20 Facts about Göbekli Tepe Temple Complex

14093x 03. 06. 2020 1 Reader
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The original inhabitants of the area known as Göbekli Tepe were, according to archaeologists, an organized group of gazelle hunters. Archaeologists believe that these people, hunting and harvesting, stood at the birth of an ancient temple complex that is at least 6 and half a thousand years older than the famous Stonehenge and even 7 a thousand years older than the oldest pyramid in Giza. Göbekli Tepe Temple, whose age is estimated to be over 12 for a thousand years, is a clear proof of a sophisticated society that existed for tens of thousands of years ago.

Göbekli Tepe

The temple is located near the ancient city of Urfa in present-day Turkey and is still considered one of the most important ancient sites in human history. Experts are still not sure who and how actually built this respectable building more than 12 years ago. At the same time, the stated time learning is based only on organic sediments and it does not really say anything about the time when the stones were really transported to the place.

Göbekli Tepe is considered at all the oldest temple in the world, while less than 10% of the whole complex has been discovered so far. Whoever built the temple built it so that even the outermost parts hidden deep underground would be preserved. Some archaeologists claim that the temple served as a burial ground, although it found no real evidence for it.

Göbekli Tepe is often referred to as Göbekli Tepe Stonehenge in the desert or as well Turkish stonehenge. The temple consists of a complex of mostly circular and oval stone formations perched on top of a hill. An initial search of the site was carried out in the 60s by anthropologists from the universities of Chigac and Istanbul; they agreed that it was an artificial hill serving as an ancient burial ground. Researchers estimate that the building was built 12 years ago, at least 10 years BC.

Researchers are still unable to explain how it is possible that in the Upper Mesopotamia area at the end of the last Ice Age, when the hunters and collectors treated themselves every day with the question of their own survival, a technically advanced construction arose. In the opinion of researchers such as Graham Hancock and friends, the building is rather older and has been deliberately covered by the earth before the last major flood to be preserved for future generations. Even the archaeologists have come to the conclusion that the construction was somebody deliberately preserved. The cover certainly occurred several generations later than it was built. We miss the context. The initial modern excavations were undertaken in 1995 by the professor with the help of the German Archaeological Institute Klaus schmidt.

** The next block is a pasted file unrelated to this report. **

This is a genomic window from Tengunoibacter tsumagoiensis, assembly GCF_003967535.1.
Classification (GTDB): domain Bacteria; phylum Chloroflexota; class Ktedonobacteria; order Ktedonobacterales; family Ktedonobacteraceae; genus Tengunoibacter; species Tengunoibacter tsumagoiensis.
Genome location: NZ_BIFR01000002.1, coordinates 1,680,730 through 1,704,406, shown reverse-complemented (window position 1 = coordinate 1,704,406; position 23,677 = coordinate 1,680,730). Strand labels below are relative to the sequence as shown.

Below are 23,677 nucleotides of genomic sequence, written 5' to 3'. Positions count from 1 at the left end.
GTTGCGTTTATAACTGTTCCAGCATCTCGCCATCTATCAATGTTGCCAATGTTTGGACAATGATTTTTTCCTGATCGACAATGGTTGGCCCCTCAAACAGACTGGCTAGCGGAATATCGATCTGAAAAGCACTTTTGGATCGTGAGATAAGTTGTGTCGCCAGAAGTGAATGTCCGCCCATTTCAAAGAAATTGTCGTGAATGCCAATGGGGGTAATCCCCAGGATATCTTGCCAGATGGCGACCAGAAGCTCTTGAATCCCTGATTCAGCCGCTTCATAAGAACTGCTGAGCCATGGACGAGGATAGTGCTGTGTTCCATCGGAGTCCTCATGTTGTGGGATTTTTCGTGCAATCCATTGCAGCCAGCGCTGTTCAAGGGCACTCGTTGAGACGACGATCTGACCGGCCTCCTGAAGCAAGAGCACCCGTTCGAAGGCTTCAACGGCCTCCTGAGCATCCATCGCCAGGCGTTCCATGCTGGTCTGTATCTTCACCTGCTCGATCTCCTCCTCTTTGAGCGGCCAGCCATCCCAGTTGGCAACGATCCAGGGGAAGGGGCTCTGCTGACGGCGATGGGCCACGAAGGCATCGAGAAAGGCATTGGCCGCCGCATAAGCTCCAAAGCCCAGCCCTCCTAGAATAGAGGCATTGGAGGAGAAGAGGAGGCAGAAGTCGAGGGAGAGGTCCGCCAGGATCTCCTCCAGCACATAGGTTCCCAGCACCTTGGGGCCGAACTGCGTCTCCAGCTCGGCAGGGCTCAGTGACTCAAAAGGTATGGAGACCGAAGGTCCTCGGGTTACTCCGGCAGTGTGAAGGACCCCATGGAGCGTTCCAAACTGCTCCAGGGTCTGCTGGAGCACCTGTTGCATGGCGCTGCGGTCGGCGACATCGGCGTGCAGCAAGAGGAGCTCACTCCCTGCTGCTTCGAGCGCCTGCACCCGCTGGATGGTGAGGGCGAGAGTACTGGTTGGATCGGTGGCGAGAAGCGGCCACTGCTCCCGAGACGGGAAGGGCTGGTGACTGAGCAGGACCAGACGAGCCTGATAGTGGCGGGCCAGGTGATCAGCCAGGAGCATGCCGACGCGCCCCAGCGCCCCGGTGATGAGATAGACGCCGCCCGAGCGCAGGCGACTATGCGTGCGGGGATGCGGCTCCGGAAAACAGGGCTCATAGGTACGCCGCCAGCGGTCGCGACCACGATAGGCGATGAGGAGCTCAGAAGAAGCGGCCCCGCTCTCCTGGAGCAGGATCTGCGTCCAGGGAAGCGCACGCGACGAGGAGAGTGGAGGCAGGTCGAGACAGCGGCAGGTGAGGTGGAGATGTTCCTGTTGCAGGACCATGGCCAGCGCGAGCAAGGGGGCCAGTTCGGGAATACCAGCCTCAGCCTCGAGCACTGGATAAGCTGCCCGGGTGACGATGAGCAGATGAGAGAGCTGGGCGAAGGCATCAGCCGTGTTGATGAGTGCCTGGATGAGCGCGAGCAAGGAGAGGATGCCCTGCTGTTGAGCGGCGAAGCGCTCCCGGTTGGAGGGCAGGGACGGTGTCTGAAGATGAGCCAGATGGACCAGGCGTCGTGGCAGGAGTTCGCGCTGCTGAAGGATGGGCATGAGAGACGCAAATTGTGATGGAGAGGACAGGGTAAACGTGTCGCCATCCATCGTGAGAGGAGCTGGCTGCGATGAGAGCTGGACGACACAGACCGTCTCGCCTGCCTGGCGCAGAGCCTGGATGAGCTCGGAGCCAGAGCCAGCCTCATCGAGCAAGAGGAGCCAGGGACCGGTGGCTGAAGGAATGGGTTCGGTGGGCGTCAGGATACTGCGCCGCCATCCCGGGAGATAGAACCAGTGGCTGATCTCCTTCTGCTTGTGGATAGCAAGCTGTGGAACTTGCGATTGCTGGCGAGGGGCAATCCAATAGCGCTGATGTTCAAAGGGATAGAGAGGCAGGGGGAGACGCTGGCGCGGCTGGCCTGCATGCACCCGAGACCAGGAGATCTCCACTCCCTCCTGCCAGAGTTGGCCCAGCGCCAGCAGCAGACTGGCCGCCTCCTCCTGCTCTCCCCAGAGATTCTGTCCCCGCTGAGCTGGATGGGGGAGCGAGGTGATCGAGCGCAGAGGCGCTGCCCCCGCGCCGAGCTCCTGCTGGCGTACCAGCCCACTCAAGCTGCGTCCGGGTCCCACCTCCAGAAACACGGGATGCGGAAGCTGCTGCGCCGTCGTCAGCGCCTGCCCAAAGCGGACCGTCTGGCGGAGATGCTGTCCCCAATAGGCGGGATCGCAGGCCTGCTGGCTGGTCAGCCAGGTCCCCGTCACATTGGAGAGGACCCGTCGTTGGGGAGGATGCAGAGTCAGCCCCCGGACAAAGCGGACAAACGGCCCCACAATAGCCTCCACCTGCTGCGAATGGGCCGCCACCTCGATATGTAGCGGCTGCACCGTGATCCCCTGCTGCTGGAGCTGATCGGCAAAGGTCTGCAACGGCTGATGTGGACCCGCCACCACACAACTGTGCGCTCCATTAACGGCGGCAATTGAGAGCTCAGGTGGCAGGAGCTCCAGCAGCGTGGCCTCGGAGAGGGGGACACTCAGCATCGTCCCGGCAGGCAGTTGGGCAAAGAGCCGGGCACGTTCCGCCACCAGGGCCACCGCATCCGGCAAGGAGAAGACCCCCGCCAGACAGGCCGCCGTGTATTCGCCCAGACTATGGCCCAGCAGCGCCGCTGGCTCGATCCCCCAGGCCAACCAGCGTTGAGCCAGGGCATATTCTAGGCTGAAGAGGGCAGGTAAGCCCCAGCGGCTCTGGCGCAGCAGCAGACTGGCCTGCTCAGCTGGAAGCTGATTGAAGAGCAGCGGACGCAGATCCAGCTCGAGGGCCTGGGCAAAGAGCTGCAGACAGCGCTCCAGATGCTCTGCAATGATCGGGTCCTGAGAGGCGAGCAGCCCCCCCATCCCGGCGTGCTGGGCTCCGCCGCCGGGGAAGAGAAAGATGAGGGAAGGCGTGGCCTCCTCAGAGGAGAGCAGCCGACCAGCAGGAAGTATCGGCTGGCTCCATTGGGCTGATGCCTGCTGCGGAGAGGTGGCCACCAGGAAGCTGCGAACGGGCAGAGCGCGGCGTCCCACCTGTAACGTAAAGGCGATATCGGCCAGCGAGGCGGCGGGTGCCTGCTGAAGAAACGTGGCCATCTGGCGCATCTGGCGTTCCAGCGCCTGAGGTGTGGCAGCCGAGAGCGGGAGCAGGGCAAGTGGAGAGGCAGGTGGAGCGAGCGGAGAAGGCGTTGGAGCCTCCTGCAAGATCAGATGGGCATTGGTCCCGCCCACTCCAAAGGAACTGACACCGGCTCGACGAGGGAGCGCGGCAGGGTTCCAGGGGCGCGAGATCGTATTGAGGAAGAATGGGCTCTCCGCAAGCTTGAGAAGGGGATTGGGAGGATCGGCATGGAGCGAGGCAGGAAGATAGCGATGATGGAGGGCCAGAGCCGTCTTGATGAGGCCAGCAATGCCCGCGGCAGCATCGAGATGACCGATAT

Stone pillars Göbekli Tepe

Previous excavation work and geomagnetic results show that there are at least 20 stone circles on the site, which archaeologists call sanctuary. All stone pillars in temple are T-shaped and reach 3-6 meters. Each pillar weighs around 60 tons. Even current technologies would hardly be able to deal with moving and deploying 60-tuned stone pillars inside the complex Göbekli Tepe.

Research estimates that, at the time of the construction, a minimum of 500 people would be required to move stone pillars. But who, and how, did they organize and manage, especially at a time when humanity, according to archaeologists, worked exclusively for self-preservation? If archaeologists were right, then the crucial question would be how the prehistoric hunter and collector moved and placed the stones inside ancient temple. They do not know the answer.

Did "experts" supervise the construction?

Today's engineers agree that construction of the Göbekli Tepe dimensions required not only mining and transport experts, but also designers and construction supervisors. The way in which the work is organized at the temple site is evidence that thousands of years ago, 12's authors had some knowledge of basic organizational systems and hierarchies. Or they had advanced technology that dramatically exceeds the limits of the imagination of our current scientists.

Some anthropologists believe that the stone pillars of Göbekli Tepe can represent human beings, because they are depicted with reliefs of human limbs. However, abstract symbols and various pictograms were also found in them. Lidsky looking figures have some similar features with sculptures on Easter Island or depictions of the gods of Bolivia in Tiahuanaco.

Further research also revealed findings of depicted forms of animals, most often foxes, snakes, wild boars and water predators. There were also reliefs of animals that we do not know and their shape resembles something from prehistoric times. Under suspicious circumstances, Klaus Schmidt suffered a heart attack (2014) at a time when the case was the most publicized and evoked great passions in scientific circles when it came to determining the age and meaning of the building.

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